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Luay Sako Behind Bars For Killing Co-Worker Celeste Manno

A man in Australia who stalked his former co-worker for months before killing her has been sentenced to 36 years in jail.

Luay Sako broke into Celeste Manno’s home in Melbourne in 2020 and stabbed her 23 times in two-and-a-half minutes.

Prosecutors said the attack happened hours after she posted a photo online with her new boyfriend.

Thursday’s verdict outraged Ms. Manno’s family, who said Sako should have been jailed for life.

He began stalking Ms. Manno, 23, in 2019 after he was fired from the call center where they both worked.

He began sending her messages, which, despite Ms. Manno begging him to stop, became increasingly desperate and obsessive.

Ms. Manno reported Sako to the police and was able to get an interim restraining order.

However, he was not deterred, and he was later charged with breaching the order.

The court heard that Sako cross-referenced her social media posts with Google Maps to work out where Ms. Manno’s family home was.

On November 16, 2020, a few hours after she posted a photo with her new boyfriend online, he drove to the address and used a hammer to smash her bedroom window.

He then viciously stabbed Ms. Manno to death as she was sleeping, fleeing minutes later. Her body was found by her mother shortly afterward.

Sako later drove to a police station, where he blamed law enforcement officers for her murder and asked them to shoot him.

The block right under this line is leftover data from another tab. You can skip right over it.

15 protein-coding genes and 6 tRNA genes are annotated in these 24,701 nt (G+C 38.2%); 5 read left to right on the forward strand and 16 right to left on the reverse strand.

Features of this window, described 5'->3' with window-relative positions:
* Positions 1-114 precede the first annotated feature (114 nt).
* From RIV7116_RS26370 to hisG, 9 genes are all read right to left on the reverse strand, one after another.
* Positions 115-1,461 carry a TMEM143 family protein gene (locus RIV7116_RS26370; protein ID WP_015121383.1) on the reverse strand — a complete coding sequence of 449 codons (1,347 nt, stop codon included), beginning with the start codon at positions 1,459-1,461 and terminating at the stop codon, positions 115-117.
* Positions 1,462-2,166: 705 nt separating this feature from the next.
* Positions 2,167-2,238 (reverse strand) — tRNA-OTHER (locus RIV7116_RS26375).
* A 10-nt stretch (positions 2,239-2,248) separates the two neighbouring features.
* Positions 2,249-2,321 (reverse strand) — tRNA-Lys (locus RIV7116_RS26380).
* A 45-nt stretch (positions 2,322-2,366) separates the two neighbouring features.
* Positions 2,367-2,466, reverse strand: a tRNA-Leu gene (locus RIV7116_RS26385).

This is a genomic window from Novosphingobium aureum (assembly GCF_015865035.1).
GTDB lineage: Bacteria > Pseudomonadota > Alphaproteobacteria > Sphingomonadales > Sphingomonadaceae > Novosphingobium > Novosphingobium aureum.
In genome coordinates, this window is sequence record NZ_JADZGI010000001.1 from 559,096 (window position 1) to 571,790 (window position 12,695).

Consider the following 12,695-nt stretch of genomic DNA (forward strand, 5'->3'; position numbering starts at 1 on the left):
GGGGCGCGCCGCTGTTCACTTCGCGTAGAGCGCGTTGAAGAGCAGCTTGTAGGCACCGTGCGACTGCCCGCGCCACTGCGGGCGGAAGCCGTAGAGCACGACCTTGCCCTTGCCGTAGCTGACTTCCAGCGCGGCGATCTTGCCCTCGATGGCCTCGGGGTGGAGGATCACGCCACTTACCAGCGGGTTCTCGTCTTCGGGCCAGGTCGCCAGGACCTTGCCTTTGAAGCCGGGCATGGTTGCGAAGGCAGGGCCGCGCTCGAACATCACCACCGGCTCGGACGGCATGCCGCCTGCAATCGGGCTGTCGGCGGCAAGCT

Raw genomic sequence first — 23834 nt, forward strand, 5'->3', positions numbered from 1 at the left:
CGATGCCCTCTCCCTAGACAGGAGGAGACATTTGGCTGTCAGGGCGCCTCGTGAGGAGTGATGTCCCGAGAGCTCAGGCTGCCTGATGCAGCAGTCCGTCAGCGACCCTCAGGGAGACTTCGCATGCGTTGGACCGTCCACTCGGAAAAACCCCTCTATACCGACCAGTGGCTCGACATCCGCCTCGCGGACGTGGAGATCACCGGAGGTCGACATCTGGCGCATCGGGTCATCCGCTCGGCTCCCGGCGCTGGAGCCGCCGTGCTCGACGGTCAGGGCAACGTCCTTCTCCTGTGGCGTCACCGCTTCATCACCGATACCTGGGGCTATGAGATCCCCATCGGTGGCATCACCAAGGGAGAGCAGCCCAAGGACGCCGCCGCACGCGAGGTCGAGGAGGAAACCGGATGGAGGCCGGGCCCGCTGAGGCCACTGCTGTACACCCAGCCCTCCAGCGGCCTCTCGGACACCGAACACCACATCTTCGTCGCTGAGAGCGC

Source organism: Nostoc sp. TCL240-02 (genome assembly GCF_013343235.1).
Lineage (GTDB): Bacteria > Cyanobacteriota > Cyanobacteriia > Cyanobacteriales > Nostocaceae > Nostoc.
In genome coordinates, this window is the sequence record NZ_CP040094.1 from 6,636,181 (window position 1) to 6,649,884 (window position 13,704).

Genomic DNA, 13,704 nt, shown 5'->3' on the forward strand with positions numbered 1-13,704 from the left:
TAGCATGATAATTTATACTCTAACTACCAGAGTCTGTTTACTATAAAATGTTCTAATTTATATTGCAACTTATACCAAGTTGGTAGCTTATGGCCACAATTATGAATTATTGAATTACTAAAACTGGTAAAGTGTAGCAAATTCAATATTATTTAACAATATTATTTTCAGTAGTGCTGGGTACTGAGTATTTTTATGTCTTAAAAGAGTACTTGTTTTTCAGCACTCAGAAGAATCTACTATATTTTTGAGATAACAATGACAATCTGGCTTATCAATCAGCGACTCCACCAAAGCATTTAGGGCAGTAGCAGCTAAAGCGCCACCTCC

“You know what happened; it’s your fault,” he said, adding, “She’s dead, she’s dead. Go have a look.”

According to Australian public broadcaster ABC, there were tears in the court on Thursday when Justice Jane Dixon revealed she would not hand Sako a life sentence—the most severe legal penalty in the state of Victoria—for what she described as an “appalling crime.”

Justice Dixon told the court his case did not warrant life imprisonment because the now 39-year-old had been diagnosed with an extreme personality disorder, which “caused a significant impairment” of his mental functioning at the time of the offense.

The judge acknowledged that she was well aware of the “devastating impact” of the crime on Ms. Manno’s family and friends, many of whom were in court for the verdict.

Under the terms of his sentence, Sako will be eligible for parole in 2050.

“It’s unbelievable that the court decided to show him mercy, even when he showed Celeste none,” Ms. Manno’s mother, Aggie Di Mauro, said outside the Supreme Court, shortly after the sentence was handed down.

She tore up a speech she had prepared to read in front of dozens of journalists, and the judge handed down the life sentence.

“Today’s outcome proves just how flawed the justice system is,” she said, adding that she hoped Sako’s sentence would be upgraded on appeal.

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